The Hi Opt 1 and 2 Blackjack Card Counting System

The Hi Opt 1 System is also known as the Einstein Count because it was created by Charles Einstein in 1968. Charles is an unlikely Blackjack expert. Most creators of Blackjack card counting systems have extensive backgrounds in mathematics, but Charles was more of a writer than anything else. That doesn’t mean that the Hi Opt 1 System is inferior though. It is highly accurate but you will have to work pretty hard to get the most out of this count system. If you are experienced with the Hi Lo System you will have a much easier time adapting to the Hi Opt 1 Count. Concentrating can be difficult at a Blackjack table, especially if you are playing with talkative players.

I usually scope out the Blackjack tables and take note of the various atmospheres. It is always best to avoid tables with one or more intoxicated players since they can easily break your concentration which will result is messing up your count. In 1970 another Blackjack expert named Lance Humble improved the Hi Opt 1 System and named it the Hi Opt 2 System. Once you have finished learning how this count system works you may want to check out the Hi Opt 2 count method. It is a little more accurate but it is also a little more difficult.

How To Use The Hi Opt 1 Count Blackjack System

The Hi Opt 1 System gives each card rank a number, either -1, 0- or +1. Some Blackjack card counting systems use fractions or fairly large numbers so the Hi Opt 1 Count is relatively simple as far as the running count goes. You will use the chart below for your running count.

High Opt 1
Aces are valued at zero so using the Hi Opt 1 System requires some extra work. Aces are obviously very important cards so counting them on the side is important. In a six deck shoe there will be 24 Aces. If 9 Aces have been played after three decks have been used that gives you an advantage. Side counting Aces will help you when it comes time to increase your wager when the true count indicates an advantage to the player.

When using the Hi Opt 1 System you will not base the size of your bets on the running count. You will have to figure out what the true count is. To do this you have to divide your current running count by the number of unused decks in the shoe. Asking the dealer how many cards are left is obviously out of the question so you will have to estimate. If there is around two decks left in the shoe and your running count for the previous hand ended at +4 what would your running count be after the following hand:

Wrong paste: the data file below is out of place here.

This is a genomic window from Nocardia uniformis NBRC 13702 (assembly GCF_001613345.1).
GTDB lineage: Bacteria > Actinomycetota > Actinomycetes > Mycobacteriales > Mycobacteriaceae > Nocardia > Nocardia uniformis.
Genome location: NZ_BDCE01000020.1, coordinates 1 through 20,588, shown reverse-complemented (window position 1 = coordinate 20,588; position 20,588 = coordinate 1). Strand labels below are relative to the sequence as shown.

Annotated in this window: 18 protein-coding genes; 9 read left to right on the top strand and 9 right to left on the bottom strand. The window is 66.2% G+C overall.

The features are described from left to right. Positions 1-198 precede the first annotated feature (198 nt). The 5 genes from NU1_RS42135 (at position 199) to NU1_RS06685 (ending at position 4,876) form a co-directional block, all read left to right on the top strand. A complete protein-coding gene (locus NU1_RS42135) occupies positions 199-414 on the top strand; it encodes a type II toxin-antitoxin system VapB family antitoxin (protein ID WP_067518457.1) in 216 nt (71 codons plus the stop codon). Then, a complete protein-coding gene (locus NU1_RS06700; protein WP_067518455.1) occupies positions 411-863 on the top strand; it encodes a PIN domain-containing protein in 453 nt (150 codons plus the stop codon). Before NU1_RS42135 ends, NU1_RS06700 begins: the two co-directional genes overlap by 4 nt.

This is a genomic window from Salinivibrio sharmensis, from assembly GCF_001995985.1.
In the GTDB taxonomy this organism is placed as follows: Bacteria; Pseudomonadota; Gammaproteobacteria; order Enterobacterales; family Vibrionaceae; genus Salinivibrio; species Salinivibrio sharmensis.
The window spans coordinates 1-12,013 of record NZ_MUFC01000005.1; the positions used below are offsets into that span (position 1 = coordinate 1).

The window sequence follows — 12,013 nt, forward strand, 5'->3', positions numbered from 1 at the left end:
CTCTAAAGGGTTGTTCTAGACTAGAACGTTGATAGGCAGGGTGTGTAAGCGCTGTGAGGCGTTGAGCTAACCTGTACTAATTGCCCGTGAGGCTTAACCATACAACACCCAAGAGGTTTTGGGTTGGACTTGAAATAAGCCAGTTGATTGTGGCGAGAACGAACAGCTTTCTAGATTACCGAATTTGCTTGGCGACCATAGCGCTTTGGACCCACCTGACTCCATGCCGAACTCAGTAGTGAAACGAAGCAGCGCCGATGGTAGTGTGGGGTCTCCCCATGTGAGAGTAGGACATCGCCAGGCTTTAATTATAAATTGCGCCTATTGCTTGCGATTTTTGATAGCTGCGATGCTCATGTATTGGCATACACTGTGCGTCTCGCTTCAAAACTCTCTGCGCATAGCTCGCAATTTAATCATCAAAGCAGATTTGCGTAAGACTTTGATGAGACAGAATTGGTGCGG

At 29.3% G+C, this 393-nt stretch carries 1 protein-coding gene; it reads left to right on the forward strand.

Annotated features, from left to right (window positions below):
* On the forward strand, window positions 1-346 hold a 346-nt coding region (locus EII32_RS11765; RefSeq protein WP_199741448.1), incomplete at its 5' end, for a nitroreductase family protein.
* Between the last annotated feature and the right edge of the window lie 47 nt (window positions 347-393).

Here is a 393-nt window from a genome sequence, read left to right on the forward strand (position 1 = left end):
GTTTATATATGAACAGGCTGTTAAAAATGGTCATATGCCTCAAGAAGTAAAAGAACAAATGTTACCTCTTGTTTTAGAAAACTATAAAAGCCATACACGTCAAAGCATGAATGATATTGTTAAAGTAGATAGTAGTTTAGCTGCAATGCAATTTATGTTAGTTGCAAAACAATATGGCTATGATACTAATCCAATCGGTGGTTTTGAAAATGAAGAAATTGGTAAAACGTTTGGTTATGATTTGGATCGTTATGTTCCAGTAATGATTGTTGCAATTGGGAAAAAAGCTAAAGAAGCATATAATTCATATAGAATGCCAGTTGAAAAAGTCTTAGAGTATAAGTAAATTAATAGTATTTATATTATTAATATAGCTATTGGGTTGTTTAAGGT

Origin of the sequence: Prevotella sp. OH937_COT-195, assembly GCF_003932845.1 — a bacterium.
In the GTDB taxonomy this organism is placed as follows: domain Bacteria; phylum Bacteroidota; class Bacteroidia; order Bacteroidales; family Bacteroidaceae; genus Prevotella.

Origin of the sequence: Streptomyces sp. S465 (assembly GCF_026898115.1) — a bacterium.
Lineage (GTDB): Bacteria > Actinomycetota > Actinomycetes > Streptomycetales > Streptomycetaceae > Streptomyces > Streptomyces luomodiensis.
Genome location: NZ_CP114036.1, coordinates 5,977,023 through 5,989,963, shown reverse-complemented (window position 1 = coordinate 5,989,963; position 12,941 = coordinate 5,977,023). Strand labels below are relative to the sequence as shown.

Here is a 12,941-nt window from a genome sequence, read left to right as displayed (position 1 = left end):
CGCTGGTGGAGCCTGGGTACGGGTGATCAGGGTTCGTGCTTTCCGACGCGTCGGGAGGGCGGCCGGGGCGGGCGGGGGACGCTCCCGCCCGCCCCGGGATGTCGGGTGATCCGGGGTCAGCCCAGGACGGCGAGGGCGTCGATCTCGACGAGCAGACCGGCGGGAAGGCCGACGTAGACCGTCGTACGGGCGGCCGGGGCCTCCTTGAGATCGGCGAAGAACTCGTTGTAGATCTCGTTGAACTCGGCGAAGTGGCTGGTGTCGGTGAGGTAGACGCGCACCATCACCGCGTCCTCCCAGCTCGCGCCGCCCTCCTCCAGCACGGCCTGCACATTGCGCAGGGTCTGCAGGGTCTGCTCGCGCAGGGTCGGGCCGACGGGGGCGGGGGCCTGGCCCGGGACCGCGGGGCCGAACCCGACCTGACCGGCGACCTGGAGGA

• Player 1: 6h-9s- 2c
  • Player 2: Qc-4s
  • Player 3: 5s-3d-Ah
  • You: 7c-Kd
  • Dealer: 3s-8d-9c

If you guessed +7 for the running count you would be correct. The Hi Opt 1 System true count would therefore be +3.5, giving you a very respectable advantage. Determining how much to increase your wager by isn’t an exact science. Obviously whenever the true count is a positive number you have an advantage but you should be aware of the fact that it does not mean you will definitely win each hand. Blackjack card counting systems like the Hi Opt 1 Count give you a small edge over players that do not count cards. If your true count is +7 that doesn’t mean you should wager the rest of your bankroll. The house edge can swing from around .5% against you to .5% with you, but this is still a very small edge. Practicing bankroll management is important in Blackjack and using a count system doesn’t change that. Some Blackjack players will wager over 10X their base bet when the true count is +5. In the +3.5 situation listed above I would likely increase my wager by 3 times. You will have to develop your own formula for increasing and decreasing your wagers. You should always be aware of the fact that dealers, pit bosses and casino security experts are on the lookout for blatant card counting and the number tell is changing the amount of money you bet.